So*ri"tes (?), n. [L., from Gr. swrei`ths (sc. syllogismo`s), properly, heaped up (hence, a heap of syllogisms), fr. swro`s a heap.] Logic

An abridged form of stating of syllogisms in a series of propositions so arranged that the predicate of each one that precedes forms the subject of each one that follows, and the conclusion unites the subject of the first proposition with the predicate of the last proposition

, as in following example; --

The soul is a thinking agent; A thinking agent can not be severed into parts; That which can not be severed can not be destroyed; Therefore the soul can not be destroyed.

⇒ When the series is arranged in the reverse order, it is called the Goclenian sorites, from Goclenius, a philosopher of the sixteenth century.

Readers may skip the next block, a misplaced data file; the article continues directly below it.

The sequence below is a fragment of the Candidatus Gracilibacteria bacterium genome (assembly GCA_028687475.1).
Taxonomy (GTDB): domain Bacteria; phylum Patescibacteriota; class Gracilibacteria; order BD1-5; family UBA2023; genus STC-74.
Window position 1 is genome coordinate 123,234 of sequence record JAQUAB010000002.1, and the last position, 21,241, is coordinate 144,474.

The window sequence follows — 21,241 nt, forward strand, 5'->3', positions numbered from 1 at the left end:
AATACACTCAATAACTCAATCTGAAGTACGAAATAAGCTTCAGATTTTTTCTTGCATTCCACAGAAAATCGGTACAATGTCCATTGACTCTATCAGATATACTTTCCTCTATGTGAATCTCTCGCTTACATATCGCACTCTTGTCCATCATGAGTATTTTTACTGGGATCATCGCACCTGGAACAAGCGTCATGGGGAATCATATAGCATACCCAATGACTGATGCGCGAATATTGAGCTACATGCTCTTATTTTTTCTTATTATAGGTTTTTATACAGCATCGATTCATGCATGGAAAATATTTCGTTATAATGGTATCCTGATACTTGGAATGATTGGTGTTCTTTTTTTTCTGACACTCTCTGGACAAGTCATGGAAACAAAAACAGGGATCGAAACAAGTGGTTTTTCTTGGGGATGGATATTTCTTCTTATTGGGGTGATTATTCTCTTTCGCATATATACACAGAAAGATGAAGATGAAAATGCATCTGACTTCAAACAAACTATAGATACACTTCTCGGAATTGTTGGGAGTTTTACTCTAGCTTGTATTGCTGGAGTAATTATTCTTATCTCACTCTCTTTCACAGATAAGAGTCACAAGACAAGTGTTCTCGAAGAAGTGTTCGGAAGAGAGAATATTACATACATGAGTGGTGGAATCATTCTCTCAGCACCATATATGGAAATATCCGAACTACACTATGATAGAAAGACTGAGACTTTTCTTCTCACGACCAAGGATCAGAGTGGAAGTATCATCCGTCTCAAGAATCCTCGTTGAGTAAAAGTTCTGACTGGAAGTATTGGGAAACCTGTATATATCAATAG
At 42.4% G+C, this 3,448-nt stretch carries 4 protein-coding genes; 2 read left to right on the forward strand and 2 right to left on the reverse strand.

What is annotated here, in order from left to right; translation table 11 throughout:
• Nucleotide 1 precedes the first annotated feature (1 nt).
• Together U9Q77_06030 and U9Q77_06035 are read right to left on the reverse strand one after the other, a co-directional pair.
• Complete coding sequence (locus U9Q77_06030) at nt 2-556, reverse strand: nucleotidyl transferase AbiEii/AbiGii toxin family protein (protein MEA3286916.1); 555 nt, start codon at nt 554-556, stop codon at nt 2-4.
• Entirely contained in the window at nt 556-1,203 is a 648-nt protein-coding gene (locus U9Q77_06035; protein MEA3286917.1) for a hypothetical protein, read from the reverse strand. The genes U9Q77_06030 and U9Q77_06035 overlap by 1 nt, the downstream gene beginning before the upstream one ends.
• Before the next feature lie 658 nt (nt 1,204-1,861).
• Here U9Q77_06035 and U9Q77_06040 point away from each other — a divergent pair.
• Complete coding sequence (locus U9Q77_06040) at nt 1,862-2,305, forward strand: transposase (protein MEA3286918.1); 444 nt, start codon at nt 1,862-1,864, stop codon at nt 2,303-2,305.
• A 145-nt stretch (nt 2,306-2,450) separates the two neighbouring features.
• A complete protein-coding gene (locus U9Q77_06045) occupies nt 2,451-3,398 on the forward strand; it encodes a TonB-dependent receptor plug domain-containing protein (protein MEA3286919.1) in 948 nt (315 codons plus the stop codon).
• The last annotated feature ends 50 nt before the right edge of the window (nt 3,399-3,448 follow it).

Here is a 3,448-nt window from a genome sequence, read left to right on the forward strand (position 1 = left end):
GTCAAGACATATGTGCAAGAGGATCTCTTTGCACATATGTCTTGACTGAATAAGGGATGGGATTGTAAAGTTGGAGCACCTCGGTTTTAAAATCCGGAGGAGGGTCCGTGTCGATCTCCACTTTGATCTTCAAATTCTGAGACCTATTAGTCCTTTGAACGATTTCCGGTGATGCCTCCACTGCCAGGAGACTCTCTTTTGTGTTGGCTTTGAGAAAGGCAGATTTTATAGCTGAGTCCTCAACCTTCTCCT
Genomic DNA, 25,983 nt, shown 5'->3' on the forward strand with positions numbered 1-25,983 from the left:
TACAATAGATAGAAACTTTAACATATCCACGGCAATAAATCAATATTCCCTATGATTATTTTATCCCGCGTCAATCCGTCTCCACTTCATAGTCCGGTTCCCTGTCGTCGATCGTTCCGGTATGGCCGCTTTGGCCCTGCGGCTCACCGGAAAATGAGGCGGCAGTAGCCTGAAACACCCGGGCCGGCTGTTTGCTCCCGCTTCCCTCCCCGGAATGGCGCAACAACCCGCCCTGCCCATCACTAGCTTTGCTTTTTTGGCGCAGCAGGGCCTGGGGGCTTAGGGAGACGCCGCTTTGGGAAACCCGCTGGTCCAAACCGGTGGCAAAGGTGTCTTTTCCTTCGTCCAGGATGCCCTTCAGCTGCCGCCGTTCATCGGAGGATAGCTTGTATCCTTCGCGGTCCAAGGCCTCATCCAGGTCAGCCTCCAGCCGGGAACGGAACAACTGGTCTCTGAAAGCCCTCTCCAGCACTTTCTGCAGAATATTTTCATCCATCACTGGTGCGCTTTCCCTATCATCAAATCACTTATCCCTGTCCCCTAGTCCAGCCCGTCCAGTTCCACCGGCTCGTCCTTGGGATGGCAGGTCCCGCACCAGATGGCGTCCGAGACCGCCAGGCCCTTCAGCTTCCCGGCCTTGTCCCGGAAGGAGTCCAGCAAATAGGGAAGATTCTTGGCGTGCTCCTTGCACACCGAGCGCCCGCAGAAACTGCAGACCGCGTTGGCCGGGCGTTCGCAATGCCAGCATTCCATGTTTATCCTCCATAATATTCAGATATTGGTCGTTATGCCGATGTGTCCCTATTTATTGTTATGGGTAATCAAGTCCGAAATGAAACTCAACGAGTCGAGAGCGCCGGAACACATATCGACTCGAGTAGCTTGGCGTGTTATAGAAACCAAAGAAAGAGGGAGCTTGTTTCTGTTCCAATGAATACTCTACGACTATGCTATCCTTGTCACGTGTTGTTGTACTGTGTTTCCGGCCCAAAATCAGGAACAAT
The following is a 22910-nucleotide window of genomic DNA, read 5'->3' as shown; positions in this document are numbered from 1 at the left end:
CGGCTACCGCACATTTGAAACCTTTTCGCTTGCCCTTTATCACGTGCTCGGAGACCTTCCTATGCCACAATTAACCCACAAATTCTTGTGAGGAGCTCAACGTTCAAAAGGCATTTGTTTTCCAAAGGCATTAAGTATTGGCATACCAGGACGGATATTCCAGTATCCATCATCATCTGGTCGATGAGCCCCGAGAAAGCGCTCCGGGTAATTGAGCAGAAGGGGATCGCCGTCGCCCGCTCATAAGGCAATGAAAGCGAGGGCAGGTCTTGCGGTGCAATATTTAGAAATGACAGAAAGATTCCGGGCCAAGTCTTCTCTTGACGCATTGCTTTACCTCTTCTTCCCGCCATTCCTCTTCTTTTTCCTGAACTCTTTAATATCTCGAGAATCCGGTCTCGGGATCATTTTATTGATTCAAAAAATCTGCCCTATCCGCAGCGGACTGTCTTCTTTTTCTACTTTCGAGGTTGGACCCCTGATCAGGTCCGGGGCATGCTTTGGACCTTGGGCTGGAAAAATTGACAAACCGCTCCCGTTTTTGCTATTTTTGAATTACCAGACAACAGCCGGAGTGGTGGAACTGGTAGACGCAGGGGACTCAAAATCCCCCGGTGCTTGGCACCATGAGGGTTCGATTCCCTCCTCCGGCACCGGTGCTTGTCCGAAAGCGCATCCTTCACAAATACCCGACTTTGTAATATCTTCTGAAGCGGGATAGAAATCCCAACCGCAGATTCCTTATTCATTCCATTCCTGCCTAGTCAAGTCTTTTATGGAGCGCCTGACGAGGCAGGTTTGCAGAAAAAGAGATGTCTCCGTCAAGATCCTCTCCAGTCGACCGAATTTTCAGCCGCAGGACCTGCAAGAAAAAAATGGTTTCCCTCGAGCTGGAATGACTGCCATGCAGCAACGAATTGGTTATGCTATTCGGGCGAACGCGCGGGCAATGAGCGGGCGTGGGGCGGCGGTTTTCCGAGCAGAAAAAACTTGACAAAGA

Destructive sorities. See under Destructive.

<-- Sorites paradox, (philos.) The paradox that arises from the assertion that if one item is removed from a heap (sorites) of objects, what remains is still a heap. Continued application of that rule for any finite heap ultimately causes a contradiction, when the "heap" has no objects left. Similar definitional problems prompted the invention of "fuzzy logic" -->


© Webster 1913.